David Prosser: It's not the Post Office's ownership that matters most but its funding
Thursday 14 October 2010
Outlook Having spent the previous 24 hours publicly eating his words on tuition fees, Vince Cable must have been relieved to get on to a fluffier topic yesterday. The Business Secretary's announcement that the future of the Post Office might lie in a mutual ownership model was the sort of heart-warming stuff he used to specialise in during his humble days as an opposition spokesman on Treasury matters.
It all felt delightfully post-capitalist – so much more Liberal Democrat, you might say. Who could fail to be moved by the idea of communities across the country coming together with their sub-postmasters to decide how the nation's post offices might be run?
Just one hitch. What about the money? The organisations Mr Cable name-checked yesterday, the John Lewis Partnership and the Co-operative Group, are poster boys for mutuality because as well as having ownership models that people admire, both consistently turn in exceptionally strong commercial performances.
If only one could say the same of Post Office Limited. It made a £64m loss last year on sharply declining revenues. The organisation relied on a £150m subsidy from taxpayers which is due to rise to £180m next year.
The explanation for these numbers is relatively straightforward. This is a business that is not run purely with the bottom line in mind. If it were, many hundreds more post offices would already have been closed. Post OfficeLimited is also overexposed to Government policy – the decision to switch to electronic benefits payment, for example, starved post offices of many of their customers. Royal Mail privatisation might repeat that trick, since Post Office Limited relies on the operator for around a third of its business and there is no guarantee it will keep these revenues once it has to deal with a private sector organisation.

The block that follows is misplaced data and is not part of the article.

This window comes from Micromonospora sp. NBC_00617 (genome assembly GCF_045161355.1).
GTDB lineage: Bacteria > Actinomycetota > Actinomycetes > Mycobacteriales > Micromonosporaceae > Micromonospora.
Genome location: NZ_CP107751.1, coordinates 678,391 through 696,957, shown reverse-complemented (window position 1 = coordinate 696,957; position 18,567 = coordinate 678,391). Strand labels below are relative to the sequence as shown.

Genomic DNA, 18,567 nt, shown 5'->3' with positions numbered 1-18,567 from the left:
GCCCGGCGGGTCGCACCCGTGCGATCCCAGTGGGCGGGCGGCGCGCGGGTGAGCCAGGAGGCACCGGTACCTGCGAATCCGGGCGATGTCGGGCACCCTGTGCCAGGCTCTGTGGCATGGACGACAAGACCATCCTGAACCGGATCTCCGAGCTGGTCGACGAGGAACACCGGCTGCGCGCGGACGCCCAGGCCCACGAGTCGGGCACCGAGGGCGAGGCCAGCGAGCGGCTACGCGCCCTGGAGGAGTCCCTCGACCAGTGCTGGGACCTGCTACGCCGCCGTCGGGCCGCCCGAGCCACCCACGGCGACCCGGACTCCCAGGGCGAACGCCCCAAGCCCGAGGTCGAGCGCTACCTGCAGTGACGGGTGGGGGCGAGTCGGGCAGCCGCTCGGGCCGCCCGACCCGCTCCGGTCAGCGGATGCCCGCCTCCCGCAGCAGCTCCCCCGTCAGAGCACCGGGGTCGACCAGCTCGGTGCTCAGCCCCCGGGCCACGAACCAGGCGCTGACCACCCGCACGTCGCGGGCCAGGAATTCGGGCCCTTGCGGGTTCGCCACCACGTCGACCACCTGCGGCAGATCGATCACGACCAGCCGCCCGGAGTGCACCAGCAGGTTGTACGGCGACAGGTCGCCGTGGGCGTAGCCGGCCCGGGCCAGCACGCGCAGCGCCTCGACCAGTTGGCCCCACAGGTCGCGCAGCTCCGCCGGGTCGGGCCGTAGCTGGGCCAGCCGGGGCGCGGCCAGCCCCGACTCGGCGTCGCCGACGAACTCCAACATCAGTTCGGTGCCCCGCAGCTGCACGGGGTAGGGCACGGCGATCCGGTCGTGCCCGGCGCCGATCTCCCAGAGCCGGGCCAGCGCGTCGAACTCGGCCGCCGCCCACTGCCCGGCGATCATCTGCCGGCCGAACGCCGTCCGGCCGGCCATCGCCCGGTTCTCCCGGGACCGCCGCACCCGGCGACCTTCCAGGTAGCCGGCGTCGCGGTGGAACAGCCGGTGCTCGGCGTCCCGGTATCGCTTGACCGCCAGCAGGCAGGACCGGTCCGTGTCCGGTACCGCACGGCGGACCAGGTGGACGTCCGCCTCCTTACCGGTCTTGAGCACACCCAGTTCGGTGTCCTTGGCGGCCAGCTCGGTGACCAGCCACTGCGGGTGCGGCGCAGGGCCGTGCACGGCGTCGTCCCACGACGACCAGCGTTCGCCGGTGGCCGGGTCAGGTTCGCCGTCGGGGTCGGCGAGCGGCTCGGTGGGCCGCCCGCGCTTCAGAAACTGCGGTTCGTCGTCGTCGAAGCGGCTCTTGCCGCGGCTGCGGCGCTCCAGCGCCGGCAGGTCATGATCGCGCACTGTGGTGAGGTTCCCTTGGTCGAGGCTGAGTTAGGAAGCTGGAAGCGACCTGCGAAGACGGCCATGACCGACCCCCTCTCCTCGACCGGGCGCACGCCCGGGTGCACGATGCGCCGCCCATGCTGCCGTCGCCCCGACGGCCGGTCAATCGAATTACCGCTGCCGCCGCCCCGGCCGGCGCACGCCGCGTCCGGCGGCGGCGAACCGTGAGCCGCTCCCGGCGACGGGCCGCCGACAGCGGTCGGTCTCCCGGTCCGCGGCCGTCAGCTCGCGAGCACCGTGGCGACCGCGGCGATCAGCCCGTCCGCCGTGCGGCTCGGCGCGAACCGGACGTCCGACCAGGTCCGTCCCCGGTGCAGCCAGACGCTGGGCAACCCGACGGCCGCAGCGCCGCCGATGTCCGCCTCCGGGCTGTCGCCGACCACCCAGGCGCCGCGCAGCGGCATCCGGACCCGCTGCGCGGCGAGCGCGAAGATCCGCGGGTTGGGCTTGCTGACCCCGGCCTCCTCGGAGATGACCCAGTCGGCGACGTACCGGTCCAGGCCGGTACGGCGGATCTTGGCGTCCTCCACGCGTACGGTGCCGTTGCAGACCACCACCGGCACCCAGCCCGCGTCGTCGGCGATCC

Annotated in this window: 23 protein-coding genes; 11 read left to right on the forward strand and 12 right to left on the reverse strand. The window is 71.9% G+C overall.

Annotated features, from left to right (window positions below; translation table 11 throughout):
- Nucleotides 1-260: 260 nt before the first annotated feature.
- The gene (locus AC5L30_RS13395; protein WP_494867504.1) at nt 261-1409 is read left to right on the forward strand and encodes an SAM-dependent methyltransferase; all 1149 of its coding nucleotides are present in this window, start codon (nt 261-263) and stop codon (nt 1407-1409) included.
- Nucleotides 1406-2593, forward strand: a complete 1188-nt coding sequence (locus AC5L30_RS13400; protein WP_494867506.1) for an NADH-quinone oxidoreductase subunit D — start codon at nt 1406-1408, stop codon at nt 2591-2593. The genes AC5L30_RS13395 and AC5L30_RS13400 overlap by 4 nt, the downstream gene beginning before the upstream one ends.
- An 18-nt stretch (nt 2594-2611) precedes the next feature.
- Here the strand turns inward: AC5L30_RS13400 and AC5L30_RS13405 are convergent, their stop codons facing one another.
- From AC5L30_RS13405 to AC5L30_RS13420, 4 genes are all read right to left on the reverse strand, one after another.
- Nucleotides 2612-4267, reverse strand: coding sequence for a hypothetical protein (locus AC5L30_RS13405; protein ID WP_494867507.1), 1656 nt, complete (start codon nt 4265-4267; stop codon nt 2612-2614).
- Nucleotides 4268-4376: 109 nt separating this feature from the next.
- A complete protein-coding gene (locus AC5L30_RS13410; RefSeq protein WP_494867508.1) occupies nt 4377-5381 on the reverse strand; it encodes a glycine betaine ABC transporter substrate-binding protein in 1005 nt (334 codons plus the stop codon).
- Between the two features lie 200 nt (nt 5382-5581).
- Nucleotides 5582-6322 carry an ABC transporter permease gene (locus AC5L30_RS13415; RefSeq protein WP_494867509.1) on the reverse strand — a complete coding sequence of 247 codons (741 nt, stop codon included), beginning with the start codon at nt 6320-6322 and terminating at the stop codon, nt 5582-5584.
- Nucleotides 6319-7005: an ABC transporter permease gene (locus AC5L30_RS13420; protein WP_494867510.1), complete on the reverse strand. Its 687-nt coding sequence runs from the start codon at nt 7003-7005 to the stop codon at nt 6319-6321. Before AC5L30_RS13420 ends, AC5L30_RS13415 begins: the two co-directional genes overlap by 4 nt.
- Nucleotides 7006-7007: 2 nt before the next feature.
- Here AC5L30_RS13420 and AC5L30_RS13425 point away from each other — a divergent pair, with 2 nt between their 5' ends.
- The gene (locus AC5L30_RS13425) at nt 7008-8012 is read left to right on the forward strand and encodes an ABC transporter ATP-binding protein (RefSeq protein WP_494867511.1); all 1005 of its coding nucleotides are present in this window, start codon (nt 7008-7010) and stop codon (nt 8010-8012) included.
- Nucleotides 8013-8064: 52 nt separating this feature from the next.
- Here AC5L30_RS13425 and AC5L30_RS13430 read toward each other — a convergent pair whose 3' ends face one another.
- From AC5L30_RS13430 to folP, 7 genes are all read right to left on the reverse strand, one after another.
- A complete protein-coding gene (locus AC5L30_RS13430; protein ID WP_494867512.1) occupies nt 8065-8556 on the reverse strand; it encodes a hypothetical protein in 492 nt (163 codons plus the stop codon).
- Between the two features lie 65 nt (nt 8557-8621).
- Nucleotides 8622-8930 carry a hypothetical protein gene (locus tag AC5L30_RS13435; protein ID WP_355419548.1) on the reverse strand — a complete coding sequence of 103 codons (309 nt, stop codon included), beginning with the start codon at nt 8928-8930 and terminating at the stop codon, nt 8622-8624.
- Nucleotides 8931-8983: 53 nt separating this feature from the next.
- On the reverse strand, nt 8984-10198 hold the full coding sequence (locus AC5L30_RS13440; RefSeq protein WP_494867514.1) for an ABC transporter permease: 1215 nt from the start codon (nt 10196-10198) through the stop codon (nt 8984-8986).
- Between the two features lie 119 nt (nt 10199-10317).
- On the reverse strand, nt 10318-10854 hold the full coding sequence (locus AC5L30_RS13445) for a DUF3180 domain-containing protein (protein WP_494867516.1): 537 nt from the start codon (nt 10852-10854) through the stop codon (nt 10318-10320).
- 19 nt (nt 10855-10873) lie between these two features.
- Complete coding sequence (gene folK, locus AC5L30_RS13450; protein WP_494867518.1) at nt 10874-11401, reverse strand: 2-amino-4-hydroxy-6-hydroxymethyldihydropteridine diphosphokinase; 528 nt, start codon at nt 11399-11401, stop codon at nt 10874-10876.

Changing the ownership structure of Post Office Limited will not address any of these issues, even if it leaves all those concerned with a warm glow. It does, however, allow the Government to neatly sidestep the more fundamental question – how much taxpayers' cash should be handed over to the organisation in the years ahead in order to subsidise small businesses that are socially valuable but not commercially viable?
This is not to say there is anything wrong with these subsidies. If, as a matter of public policy, we decide unprofitable post offices are worth maintaining in the name of social cohesion, so be it. But let's not pretend mutualising the Post Office is somehow going to solve its funding issues.
Liam Neeson's Downton dreams
Thriller is set in the secret world of British espionage
Bomber jacket worn by Mary Berry sells out within an hour
- 1 Thailand beach murders: Thai PM suggests 'attractive' female tourists cannot expect to be safe wearing bikinis
- 2 Scottish independence: What you shouldn't tweet about if you want to avoid jail today
- 3 Scottish independence: Five reasons Salmond is secretly hoping for a 'No' vote
- 4 Isis plan to 'behead random member of the public' in Sydney thwarted by Australian police
- 5 Archbishop of Canterbury admits doubts about existence of God
Daniele Watts: Django Unchained actress detained by Los Angeles police after being mistaken for a prostitute
Scottish independence referendum: A nation divided against itself
Scottish independence: David Cameron is becoming the 'George Bush of Britain'
Russia freezes Ukraine into submission: Kiev admits country doesn't have enough fuel for winter
Scottish independence: The Queen breaks silence on referendum debate – as think tank warns of £14bn black hole if Scotland votes Yes
Portuguese academic says British are 'filthy, violent and drunk'
iJobs Money & Business
£320 - £330 per day: Ashdown Group: The Ashdown Group have been engaged by a l...
To £75,000 + Pension + Benefits + Bonus: Saxton Leigh: My client is looking f...
To £85,000 + banking benefits: Saxton Leigh: You will be expected to carry out...
Up to £90,000 + benefits: Saxton Leigh: Credit Risk Audit Manager required to ...